I recently wrote some code for a random vector accumulator. It worked pretty fast. But the reason it worked fast was because it was just a matrix multiplication between a wordbyword matrix and a matrix of random vectors. Upon reflection, I came to the frustrating conclusion: A random vector accumulator doesn't do anything that a wordbyword cooccurrence matrix doesn't do. Specifically: if the random vectors are defined as having a length of one, and a cosine similarity of zero with any other vector, then a sparse vector where only one element is one and the rest of the elements are zero fulfills this requirement. In this way, a count matrix can be construed as a special case of the random vector accumulator. Additionally, the random vectors add no information in addition to a wordbyword count matrix. Below are two MDS renderings of a given word list. First is the rendering for the RVA, the second is the rendering for the WxW matrix. The bidimensional regression yields an r value of 0.996, quantitatively demonstrating that the two renderings are a nearperfect match (only nearperfect because of the small amount of noise from the random vectors). MDS projection of a selection of words (used in Jones & Mewhort, 2007). The words are drawn from three clusters in order to demonstrate the model's ability to correctly group similar words. The random vectors have 1000 elements/dimensions. The word by word matrix is a raw frequency count of words that cooccur in the same context. Context is arbitrarily defined  here it's the cooccurrence of words within a paragraph. Upon further reflection (after it was pointed out to me), I realized that the nearly perfect reproduction of the WxW matrix by the RVA is a feature rather than a bug. While the RVA doesn't serve to reveal any latent relationships between words, it effectively compresses the matrices. The WxW matrix is ~95,000x95,000. The RVA matrix is ~95,000x1000, effectively (and with high accuracy) reducing the matrix to one onehundredth of the size. (In practice, I used a scipy.sparse.csr_matrix to implement the count matrix  storing a 95,000x95,000 matrix in my computer's memory would be a mission; additionally, the transformation from a WxW matrix to an RVA is a simple matrix multiply between two matrices. The computation is sped up if I only use the words of interest from the WxW document. In this example, it was a matrix multiplication of my W'xW matrix [35,95000] and my random vectors [95000,1000]  which is a pretty quick computation. I've posted the code here.) In order to satiate my interest in RVAs, I looked at the ability of an RVA to reproduce the distributions of a random set of 1000 words at varying dimensionalities. The xaxis is the varying number of dimensions. The yaxis is the bidimensional regression coefficient (Friedman & Kohler, 2003; bidimensional regression is a measure of how well two plots match each other, independent of flips or rotations) Note that the RVA performance peaks at 0.7 rather than 1 (as in the above example). This is due to an interaction of the word set and the bidimensional regression measure. Plots that are wellclustered are generally easier to reproduce. Since I chose random points, any reproduction of the plot is going to be much noisier (I don't have a mathematical explanation for this, it's based on intuition earned from another project regarding spatial layouts; potentially forthcoming as a blog post).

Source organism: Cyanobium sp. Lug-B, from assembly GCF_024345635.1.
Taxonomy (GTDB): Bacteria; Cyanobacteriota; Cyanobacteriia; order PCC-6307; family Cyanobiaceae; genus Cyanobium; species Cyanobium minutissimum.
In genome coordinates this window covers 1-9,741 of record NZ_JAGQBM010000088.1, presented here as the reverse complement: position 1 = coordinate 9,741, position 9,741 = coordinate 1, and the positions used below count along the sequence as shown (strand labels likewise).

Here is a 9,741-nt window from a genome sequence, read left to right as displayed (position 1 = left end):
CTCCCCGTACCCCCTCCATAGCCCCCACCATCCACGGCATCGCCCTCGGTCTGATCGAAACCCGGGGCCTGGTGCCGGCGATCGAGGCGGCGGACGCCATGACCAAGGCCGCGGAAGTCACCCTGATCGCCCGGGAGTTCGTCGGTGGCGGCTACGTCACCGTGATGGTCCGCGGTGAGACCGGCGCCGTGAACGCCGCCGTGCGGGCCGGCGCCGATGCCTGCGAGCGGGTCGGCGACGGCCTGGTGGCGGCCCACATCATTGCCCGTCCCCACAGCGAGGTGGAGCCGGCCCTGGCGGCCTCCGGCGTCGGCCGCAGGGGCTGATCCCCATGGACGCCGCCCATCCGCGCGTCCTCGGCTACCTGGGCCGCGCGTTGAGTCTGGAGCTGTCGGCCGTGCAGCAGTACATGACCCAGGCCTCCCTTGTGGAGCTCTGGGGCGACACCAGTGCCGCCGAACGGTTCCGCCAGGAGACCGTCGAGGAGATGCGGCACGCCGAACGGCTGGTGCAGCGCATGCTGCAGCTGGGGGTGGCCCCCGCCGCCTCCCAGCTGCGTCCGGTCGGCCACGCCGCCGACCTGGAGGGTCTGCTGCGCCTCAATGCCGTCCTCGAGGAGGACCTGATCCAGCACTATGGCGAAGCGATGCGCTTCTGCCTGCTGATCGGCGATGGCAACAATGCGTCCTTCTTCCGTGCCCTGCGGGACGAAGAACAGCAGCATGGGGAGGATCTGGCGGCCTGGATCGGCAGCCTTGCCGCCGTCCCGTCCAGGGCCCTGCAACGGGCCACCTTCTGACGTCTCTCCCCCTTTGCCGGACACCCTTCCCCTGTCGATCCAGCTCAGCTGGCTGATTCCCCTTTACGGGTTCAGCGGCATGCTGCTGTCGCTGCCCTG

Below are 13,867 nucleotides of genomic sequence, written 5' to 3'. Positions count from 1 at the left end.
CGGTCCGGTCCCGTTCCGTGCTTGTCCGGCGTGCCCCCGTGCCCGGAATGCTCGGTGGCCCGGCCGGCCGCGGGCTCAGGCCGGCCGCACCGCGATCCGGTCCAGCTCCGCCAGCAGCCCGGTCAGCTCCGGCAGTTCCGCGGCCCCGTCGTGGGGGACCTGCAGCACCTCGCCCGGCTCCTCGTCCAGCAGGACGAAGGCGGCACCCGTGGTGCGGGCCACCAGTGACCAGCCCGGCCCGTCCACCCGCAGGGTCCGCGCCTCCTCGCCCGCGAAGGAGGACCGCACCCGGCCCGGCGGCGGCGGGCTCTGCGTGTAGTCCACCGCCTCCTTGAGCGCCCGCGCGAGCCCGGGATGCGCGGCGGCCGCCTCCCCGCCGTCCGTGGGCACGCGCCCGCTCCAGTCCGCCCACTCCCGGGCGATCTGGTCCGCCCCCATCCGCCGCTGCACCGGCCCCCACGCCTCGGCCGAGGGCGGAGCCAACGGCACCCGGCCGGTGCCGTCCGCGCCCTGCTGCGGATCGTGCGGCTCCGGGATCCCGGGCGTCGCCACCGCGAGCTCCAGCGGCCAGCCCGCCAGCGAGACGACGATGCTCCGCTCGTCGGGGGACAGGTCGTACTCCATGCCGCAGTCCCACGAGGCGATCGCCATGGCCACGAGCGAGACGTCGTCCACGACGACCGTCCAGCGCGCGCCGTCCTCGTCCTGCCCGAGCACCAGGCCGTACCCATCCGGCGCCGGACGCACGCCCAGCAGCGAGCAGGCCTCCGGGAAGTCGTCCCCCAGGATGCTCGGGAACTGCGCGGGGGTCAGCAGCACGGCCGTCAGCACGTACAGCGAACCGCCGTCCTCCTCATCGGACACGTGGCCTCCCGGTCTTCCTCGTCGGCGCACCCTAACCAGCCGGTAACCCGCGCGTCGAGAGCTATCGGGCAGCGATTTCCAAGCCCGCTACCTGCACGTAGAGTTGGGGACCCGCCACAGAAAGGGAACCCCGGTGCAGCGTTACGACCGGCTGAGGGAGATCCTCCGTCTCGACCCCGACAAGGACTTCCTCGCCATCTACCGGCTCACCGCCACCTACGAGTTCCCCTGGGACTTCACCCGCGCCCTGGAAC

There are a couple interesting points to note about this plot. First, there is a roughly linear increase in performance with dimensionality. This is to be expected. But there's this weird harmonic looking thing happening, where at certain intervals, the model drops in performance. I don't have any explanation for this (but I ran it multiple times to the same effect). It's neat, but weird. In final consideration, using a sparse matrix may still be more efficient. With a sparse matrix, I may have to store fewer actual elements than if I store a random vector. Potentially, instead of a random vector, there could be optimal vectors that I could use to reduce dimensionality while also reducing the actual number of elements that have to be stored.
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